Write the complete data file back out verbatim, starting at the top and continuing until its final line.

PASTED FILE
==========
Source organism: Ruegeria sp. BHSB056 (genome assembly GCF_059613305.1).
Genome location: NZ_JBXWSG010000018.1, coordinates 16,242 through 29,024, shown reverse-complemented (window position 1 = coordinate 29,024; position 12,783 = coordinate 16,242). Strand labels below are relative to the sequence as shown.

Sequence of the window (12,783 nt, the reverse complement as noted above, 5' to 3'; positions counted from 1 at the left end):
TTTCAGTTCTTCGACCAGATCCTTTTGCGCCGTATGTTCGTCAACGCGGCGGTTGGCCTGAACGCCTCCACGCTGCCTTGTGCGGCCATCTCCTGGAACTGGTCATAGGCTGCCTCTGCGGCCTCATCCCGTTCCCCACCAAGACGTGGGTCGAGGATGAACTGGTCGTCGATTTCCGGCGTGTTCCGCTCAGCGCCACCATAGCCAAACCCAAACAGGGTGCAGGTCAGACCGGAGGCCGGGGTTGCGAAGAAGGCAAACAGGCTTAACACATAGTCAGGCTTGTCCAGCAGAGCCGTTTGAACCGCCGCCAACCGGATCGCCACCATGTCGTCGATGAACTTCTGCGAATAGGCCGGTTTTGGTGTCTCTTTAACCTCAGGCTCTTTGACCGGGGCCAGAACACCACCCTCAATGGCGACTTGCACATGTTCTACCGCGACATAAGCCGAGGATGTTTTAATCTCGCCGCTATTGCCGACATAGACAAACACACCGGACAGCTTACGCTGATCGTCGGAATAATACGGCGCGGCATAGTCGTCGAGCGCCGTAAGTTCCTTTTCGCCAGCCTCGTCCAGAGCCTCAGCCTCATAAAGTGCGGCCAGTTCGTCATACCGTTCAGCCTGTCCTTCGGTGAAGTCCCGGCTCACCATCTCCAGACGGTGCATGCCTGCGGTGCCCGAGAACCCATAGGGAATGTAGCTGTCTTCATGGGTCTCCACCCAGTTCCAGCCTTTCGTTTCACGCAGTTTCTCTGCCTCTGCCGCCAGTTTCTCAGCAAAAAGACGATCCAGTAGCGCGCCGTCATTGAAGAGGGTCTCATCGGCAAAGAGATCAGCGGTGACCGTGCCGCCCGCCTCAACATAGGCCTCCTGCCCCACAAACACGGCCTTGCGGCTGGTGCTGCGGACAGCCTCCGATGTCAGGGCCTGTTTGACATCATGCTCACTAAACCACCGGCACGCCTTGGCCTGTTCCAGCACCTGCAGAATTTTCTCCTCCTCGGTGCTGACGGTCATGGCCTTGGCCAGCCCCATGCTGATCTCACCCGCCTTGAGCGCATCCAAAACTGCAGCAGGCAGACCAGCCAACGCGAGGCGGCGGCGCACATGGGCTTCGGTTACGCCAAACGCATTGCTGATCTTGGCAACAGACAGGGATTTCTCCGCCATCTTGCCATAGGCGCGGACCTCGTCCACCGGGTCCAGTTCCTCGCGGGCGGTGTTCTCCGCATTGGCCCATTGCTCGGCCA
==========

Source organism: Ruegeria sp. BHSB056 (genome assembly GCF_059613305.1).
Genome location: NZ_JBXWSG010000018.1, coordinates 16,242 through 29,024, shown reverse-complemented (window position 1 = coordinate 29,024; position 12,783 = coordinate 16,242). Strand labels below are relative to the sequence as shown.

Sequence of the window (12,783 nt, the reverse complement as noted above, 5' to 3'; positions counted from 1 at the left end):
TTTCAGTTCTTCGACCAGATCCTTTTGCGCCGTATGTTCGTCAACGCGGCGGTTGGCCTGAACGCCTCCACGCTGCCTTGTGCGGCCATCTCCTGGAACTGGTCATAGGCTGCCTCTGCGGCCTCATCCCGTTCCCCACCAAGACGTGGGTCGAGGATGAACTGGTCGTCGATTTCCGGCGTGTTCCGCTCAGCGCCACCATAGCCAAACCCAAACAGGGTGCAGGTCAGACCGGAGGCCGGGGTTGCGAAGAAGGCAAACAGGCTTAACACATAGTCAGGCTTGTCCAGCAGAGCCGTTTGAACCGCCGCCAACCGGATCGCCACCATGTCGTCGATGAACTTCTGCGAATAGGCCGGTTTTGGTGTCTCTTTAACCTCAGGCTCTTTGACCGGGGCCAGAACACCACCCTCAATGGCGACTTGCACATGTTCTACCGCGACATAAGCCGAGGATGTTTTAATCTCGCCGCTATTGCCGACATAGACAAACACACCGGACAGCTTACGCTGATCGTCGGAATAATACGGCGCGGCATAGTCGTCGAGCGCCGTAAGTTCCTTTTCGCCAGCCTCGTCCAGAGCCTCAGCCTCATAAAGTGCGGCCAGTTCGTCATACCGTTCAGCCTGTCCTTCGGTGAAGTCCCGGCTCACCATCTCCAGACGGTGCATGCCTGCGGTGCCCGAGAACCCATAGGGAATGTAGCTGTCTTCATGGGTCTCCACCCAGTTCCAGCCTTTCGTTTCACGCAGTTTCTCTGCCTCTGCCGCCAGTTTCTCAGCAAAAAGACGATCCAGTAGCGCGCCGTCATTGAAGAGGGTCTCATCGGCAAAGAGATCAGCGGTGACCGTGCCGCCCGCCTCAACATAGGCCTCCTGCCCCACAAACACGGCCTTGCGGCTGGTGCTGCGGACAGCCTCCGATGTCAGGGCCTGTTTGACATCATGCTCACTAAACCACCGGCACGCCTTGGCCTGTTCCAGCACCTGCAGAATTTTCTCCTCCTCGGTGCTGACGGTCATGGCCTTGGCCAGCCCCATGCTGATCTCACCCGCCTTGAGCGCATCCAAAACTGCAGCAGGCAGACCAGCCAACGCGAGGCGGCGGCGCACATGGGCTTCGGTTACGCCAAACGCATTGCTGATCTTGGCAACAGACAGGGATTTCTCCGCCATCTTGCCATAGGCGCGGACCTCGTCCACCGGGTCCAGTTCCTCGCGGGCGGTGTTCTCCGCATTGGCCCATTGCTCGGCCA